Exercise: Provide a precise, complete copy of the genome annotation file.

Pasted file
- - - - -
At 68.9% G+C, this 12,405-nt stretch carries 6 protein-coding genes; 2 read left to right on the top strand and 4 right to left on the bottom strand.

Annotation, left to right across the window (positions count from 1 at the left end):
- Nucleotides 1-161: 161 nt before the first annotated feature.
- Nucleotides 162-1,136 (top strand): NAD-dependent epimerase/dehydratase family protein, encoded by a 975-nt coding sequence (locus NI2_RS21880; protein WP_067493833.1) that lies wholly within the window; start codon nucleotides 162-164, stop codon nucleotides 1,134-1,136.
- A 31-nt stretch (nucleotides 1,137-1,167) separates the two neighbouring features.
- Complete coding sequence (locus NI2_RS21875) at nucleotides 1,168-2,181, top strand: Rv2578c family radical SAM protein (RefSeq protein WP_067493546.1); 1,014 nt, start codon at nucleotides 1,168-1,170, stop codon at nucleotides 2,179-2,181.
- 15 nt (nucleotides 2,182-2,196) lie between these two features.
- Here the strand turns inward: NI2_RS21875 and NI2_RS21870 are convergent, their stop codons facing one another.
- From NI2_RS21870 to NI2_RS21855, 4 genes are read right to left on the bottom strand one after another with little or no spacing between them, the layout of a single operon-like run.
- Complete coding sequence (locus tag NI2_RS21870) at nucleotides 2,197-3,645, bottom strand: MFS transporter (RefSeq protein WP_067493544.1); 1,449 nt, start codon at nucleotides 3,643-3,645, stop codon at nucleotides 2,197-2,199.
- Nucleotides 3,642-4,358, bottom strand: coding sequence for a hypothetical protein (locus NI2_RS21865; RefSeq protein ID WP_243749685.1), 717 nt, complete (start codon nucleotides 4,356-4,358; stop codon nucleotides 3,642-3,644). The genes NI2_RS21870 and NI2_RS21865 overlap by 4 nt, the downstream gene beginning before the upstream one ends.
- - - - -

At 68.9% G+C, this 12,405-nt stretch carries 6 protein-coding genes; 2 read left to right on the top strand and 4 right to left on the bottom strand.

Annotation, left to right across the window (positions count from 1 at the left end):
- Nucleotides 1-161: 161 nt before the first annotated feature.
- Nucleotides 162-1,136 (top strand): NAD-dependent epimerase/dehydratase family protein, encoded by a 975-nt coding sequence (locus NI2_RS21880; protein WP_067493833.1) that lies wholly within the window; start codon nucleotides 162-164, stop codon nucleotides 1,134-1,136.
- A 31-nt stretch (nucleotides 1,137-1,167) separates the two neighbouring features.
- Complete coding sequence (locus NI2_RS21875) at nucleotides 1,168-2,181, top strand: Rv2578c family radical SAM protein (RefSeq protein WP_067493546.1); 1,014 nt, start codon at nucleotides 1,168-1,170, stop codon at nucleotides 2,179-2,181.
- 15 nt (nucleotides 2,182-2,196) lie between these two features.
- Here the strand turns inward: NI2_RS21875 and NI2_RS21870 are convergent, their stop codons facing one another.
- From NI2_RS21870 to NI2_RS21855, 4 genes are read right to left on the bottom strand one after another with little or no spacing between them, the layout of a single operon-like run.
- Complete coding sequence (locus tag NI2_RS21870) at nucleotides 2,197-3,645, bottom strand: MFS transporter (RefSeq protein WP_067493544.1); 1,449 nt, start codon at nucleotides 3,643-3,645, stop codon at nucleotides 2,197-2,199.
- Nucleotides 3,642-4,358, bottom strand: coding sequence for a hypothetical protein (locus NI2_RS21865; RefSeq protein ID WP_243749685.1), 717 nt, complete (start codon nucleotides 4,356-4,358; stop codon nucleotides 3,642-3,644). The genes NI2_RS21870 and NI2_RS21865 overlap by 4 nt, the downstream gene beginning before the upstream one ends.